In the week leading up to the 2013 All-Star Game Oakland Athletics fans, including myself, had become especially restless about the last of a presence from the former AL West champions who were now leading their division going into the break but getting no love from anyone outside of our fan base. Josh Donaldson, the well-worth third baseman had been shafted by voters and manager Jim Leyland, much in the same way that outfielder Josh Reddick had the screws put to him by the voters and then-manager Ron Washington in 2012. Like every season since 2004 the only All-Stars the Athletics have been able to muster have come in the form of pitchers. Not since catcher Ramon Hernandez is 2003 have the Athletics been able to have a representative come in the form of a position player in the mid-summer classic. And I assure you, it’s not for a lack of talent. So, with our only representation going to pitchers who potentially weren’t going to see any action after having pitched on Sunday, Bartolo Colon and Grant Balfour, all that remained was a spot or two on Cano’s team for the Home Run Derby. With a stroke of luck and a pretty fair share of begging from MLB and the fans, I’m sure, Cano called upon Yoenis Cespedes with his final selection.
#52/32- I’ll never forget the moment when I found out that the Athletics signed Yoenis to a four-year $36 million deal. I hadn’t been sleeping much due to the fact that I was balls deep into my Fan Cave campaign so my reaction hovered around the realm of not really caring and saying, “Who the f--- is this guy?” when the news broke. Well, I wouldn’t go as far to say that actually, it was more like, “Wait… we just shelled out money for an unproven player? Damn… he must be good.” Being an Athletics fan for so many years, especially under Bill Beane’s tenure as general manager has taught us a few things:
1. If Billy throws money at a player, they’re probably really good.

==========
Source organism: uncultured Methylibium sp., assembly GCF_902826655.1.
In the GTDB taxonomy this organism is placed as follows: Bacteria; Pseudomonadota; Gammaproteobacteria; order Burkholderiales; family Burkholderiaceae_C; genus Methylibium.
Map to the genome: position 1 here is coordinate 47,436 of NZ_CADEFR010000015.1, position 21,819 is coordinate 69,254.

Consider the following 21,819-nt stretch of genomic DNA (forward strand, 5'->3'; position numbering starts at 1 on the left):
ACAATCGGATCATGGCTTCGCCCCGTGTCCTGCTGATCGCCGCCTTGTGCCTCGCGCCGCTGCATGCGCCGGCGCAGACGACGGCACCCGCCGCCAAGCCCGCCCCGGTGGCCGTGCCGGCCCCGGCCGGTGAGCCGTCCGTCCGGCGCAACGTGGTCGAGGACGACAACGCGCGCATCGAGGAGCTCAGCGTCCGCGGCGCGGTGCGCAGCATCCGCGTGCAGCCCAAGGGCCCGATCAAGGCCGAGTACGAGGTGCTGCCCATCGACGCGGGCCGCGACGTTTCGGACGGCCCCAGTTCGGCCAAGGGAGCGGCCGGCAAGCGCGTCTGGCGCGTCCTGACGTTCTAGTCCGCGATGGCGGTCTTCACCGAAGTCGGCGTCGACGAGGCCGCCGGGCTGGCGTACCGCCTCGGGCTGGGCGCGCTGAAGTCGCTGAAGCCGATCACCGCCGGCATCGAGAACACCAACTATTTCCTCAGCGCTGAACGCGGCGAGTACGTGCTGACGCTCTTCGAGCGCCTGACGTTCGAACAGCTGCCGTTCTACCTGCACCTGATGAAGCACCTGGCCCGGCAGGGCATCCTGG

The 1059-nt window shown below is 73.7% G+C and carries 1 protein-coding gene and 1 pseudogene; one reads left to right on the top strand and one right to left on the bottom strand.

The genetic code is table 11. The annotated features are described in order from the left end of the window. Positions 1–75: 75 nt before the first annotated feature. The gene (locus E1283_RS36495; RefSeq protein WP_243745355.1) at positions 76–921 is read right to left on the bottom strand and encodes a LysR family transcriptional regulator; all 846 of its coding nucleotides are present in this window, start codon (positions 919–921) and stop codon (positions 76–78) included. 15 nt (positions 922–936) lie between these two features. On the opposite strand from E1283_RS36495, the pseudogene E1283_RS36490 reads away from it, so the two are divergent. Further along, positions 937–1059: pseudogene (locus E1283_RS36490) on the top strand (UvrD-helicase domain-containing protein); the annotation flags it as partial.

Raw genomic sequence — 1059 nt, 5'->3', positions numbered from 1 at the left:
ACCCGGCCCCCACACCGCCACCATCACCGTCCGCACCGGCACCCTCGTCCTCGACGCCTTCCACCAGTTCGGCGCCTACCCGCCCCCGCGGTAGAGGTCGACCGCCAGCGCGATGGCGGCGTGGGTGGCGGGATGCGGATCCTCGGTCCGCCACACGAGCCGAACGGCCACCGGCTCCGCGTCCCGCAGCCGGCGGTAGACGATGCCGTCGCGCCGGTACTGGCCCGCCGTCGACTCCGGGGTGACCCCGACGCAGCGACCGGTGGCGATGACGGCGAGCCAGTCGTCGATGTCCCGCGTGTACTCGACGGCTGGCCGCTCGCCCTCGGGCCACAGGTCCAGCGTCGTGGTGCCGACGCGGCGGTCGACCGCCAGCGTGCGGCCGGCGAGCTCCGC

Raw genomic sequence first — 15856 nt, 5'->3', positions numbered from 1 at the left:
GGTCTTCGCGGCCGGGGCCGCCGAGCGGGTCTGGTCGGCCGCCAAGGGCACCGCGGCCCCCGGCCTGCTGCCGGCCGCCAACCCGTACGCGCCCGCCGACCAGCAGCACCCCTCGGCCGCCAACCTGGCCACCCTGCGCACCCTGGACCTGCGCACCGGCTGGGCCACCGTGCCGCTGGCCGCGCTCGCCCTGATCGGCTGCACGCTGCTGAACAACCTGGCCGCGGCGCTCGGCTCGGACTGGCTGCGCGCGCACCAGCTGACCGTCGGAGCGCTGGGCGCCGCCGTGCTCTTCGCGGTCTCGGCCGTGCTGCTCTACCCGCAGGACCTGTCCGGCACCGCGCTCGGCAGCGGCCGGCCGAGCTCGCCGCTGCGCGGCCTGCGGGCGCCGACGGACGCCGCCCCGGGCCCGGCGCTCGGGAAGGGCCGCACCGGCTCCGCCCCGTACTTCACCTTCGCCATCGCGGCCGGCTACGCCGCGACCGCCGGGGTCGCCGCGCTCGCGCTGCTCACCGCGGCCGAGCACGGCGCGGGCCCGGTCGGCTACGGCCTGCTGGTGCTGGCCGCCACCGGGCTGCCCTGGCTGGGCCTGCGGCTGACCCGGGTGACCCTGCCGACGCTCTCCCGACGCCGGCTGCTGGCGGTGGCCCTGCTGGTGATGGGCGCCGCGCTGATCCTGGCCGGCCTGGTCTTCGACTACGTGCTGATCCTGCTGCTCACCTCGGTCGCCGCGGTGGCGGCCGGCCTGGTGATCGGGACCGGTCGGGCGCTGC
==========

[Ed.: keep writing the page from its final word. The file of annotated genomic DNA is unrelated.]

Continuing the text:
2. If Billy sees potential in player who has never really been given the chance in MLB, they’re probably going to have a career season.
I think it’s fair to say that both parts came true last season as Yoenis finished in second place for the AL Rookie of the Year award and 10th for the AL MVP after batting .292 with 23 home runs and 82 RBI. As amazing as those numbers are, those are merely what they are, numbers. It’s not often that fans are given the chance to see a player come up from out of nowhere to crush a ball like Roy Hobbs in The Natural, but Yoenis may certainly be the closest Athletics fans have come to seeing the real thing. Very little was known about the Cuban defector, but at the time, all that mattered was what he could do on the ball field.
I have to admit, I was a pretty skeptical when I first heard about Yoenis back in January of 2012. Like a lot of you, I watched the highlight video “Yoenis Cespedes: The Showcase” that bounced around YouTube, but I was left feeling way more confused than anything. If you haven’t seen, or even if you have, watch it again so that you might be able to see where I’m coming from. The opening plays like Star Wars, I mean literally plays like the intro. Keys words like “new hope” and even the flattened-out text are a dead ringer. Then comes a bevy of dingers and stingers during games, all the while “Sailing” by Christopher Cross is playing as the soundtrack. Now, I’m pretty savvy when it comes to music, but Christopher Cross would be the last thing I would have playing in the background of an action-oriented highlight video. But after that, things get real. The Chris Brown gets kicked on and we’re given a wild display of wind sprints, 45-inch box jumps, 1300-pound leg presses and 4.3 second T-Drills. And it keeps going. Switch it up to Jay-Z and watch Yoenis put on a hitting clinic. I can’t exactly say that the video is the best-edited highlight film on the market; however, it certainly helped get the job done as the 26-year-old was able to land a contract. All there was left to do was prove himself in The Show.